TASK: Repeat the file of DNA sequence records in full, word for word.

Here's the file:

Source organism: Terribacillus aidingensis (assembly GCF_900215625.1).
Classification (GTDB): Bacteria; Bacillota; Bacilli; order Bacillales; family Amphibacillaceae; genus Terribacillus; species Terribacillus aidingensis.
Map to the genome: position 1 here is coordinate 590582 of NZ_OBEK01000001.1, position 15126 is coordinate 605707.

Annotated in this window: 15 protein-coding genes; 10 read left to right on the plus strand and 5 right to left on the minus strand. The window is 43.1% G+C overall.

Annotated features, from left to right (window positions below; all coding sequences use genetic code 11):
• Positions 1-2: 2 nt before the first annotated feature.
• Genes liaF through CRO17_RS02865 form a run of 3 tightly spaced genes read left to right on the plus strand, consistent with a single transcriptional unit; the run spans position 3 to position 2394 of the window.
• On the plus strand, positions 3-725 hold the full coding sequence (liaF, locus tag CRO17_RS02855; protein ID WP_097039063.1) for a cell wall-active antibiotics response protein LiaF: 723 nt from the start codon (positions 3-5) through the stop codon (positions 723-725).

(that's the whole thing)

Source organism: Terribacillus aidingensis (assembly GCF_900215625.1).
Classification (GTDB): Bacteria; Bacillota; Bacilli; order Bacillales; family Amphibacillaceae; genus Terribacillus; species Terribacillus aidingensis.
Map to the genome: position 1 here is coordinate 590582 of NZ_OBEK01000001.1, position 15126 is coordinate 605707.

Annotated in this window: 15 protein-coding genes; 10 read left to right on the plus strand and 5 right to left on the minus strand. The window is 43.1% G+C overall.

Annotated features, from left to right (window positions below; all coding sequences use genetic code 11):
• Positions 1-2: 2 nt before the first annotated feature.
• Genes liaF through CRO17_RS02865 form a run of 3 tightly spaced genes read left to right on the plus strand, consistent with a single transcriptional unit; the run spans position 3 to position 2394 of the window.
• On the plus strand, positions 3-725 hold the full coding sequence (liaF, locus tag CRO17_RS02855; protein ID WP_097039063.1) for a cell wall-active antibiotics response protein LiaF: 723 nt from the start codon (positions 3-5) through the stop codon (positions 723-725).